Irene Morgan Kirkaldy
Irene Morgan Kirkaldy is an African American woman who challenged the "Jim Crow" laws in 1944.
"Jim Crow" laws made it illegal for a black person to be seated on a bus if white people had to stand.
Black passengers had to give up their seat to any white passenger.
Both black and white passengers paid the same price for a seat on the bus.
Irene grew up in Baltimore, where "Jim Crow" laws were not used.
By 1944, Irene was married with two children living with her husband in Baltimore.
Mrs. Morgan took a bus from Baltimore to Hayes, Virginia to visit her mother.
Virginia did enforce "Jim Crow" laws, and Mrs Morgan would challenge those laws.
Mrs. Morgan settled in on the bus for the long ride home to Baltimore.
The bus picked up more passengers and there were not enough seats.
Irene Morgan was told she had to give her seat to the white people.
According to "Jim Crow" laws Black passengers were required to give up their seat
if any white passengers were without
Irene Morgan refused to give up her seat.
The the Sheriff was called.
Mrs Morgan put up a defense.
She was taken off the bus and put in jail.
Mrs. Morgan willingly paid the fine for kicking the sheriff.
But, she refused to pay the fine for not yielding her seat.
Irene Morgan asked the NAACP to help.
The case was called Morgan vs Virginia.
The Supreme Court of the United States decided that the Virginia law was unconstitutional.
One of the NAACP Lawyers for this case, Thurgood Marshall later served on the Supreme Court.
Irene Morgan sparked hope for civil rights!
Freedom Riders began their efforts.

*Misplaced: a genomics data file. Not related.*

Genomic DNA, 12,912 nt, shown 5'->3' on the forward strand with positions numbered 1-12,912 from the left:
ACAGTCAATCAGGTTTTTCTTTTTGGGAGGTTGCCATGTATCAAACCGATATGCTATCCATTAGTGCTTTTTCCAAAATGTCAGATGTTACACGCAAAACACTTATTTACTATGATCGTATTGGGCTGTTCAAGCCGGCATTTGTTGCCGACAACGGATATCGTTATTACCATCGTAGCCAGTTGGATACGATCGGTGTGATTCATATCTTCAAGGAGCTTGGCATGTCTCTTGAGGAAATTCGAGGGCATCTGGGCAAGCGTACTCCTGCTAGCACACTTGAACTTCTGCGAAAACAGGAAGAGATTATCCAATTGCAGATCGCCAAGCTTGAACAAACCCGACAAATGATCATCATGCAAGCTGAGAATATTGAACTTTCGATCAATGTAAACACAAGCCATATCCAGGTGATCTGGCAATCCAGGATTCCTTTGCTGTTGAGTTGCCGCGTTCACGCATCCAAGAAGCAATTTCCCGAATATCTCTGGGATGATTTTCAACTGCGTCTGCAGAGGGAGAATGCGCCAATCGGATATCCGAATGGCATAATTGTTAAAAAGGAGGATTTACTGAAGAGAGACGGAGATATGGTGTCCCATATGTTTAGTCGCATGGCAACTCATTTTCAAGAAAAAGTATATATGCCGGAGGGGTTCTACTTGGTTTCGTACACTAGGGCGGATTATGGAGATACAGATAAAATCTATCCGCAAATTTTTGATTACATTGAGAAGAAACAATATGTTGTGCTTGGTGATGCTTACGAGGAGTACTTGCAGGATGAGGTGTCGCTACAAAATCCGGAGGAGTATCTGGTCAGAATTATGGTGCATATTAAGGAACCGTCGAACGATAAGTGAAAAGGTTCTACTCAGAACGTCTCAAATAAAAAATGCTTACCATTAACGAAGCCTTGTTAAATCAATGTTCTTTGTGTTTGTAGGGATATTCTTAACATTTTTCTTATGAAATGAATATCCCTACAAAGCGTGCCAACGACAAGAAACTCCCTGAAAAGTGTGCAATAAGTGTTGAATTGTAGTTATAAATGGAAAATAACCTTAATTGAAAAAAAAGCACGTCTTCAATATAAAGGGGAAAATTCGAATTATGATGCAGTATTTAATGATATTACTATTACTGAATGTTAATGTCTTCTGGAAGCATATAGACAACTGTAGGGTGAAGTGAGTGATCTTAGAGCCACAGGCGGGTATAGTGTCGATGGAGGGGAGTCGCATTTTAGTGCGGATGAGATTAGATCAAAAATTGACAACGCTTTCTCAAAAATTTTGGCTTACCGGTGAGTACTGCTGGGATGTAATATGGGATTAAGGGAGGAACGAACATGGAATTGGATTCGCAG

In 2001, Irene Morgan Kilkaldy was presented with the Presidential Citizen's Award by President Bill Clinton.
The award was given for her efforts on behalf of Civil Rights.
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News January 12, 2012
By Eric Gillard, email@example.com | 757-247-4879
12:56 p.m. EST, January 12, 2012
MIDDLESEX - Before there was civil rights icon Rosa Parks in Montgomery, Ala., there was Irene Morgan in Middlesex.
Morgan was an important predecessor to Parks in the successful fight to overturn segregation laws in the United States.
The state will soon honor Morgan's fight for equality with a historical highway marker, to be installed in Middlesex.
Morgan's fight will be detailed on one of 13 historical markers recently approved by the Virginia Department of Historic Resources. More than half of the new markers are devoted to African Americans.
Historic Highway Marker will be placed (where Miss Morgan was arrested) on Saturday, October 13, 2012.
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Page created September 5, 2004.
Anne Pemberton. Updated
Thu, Oct 11, 2012. AP.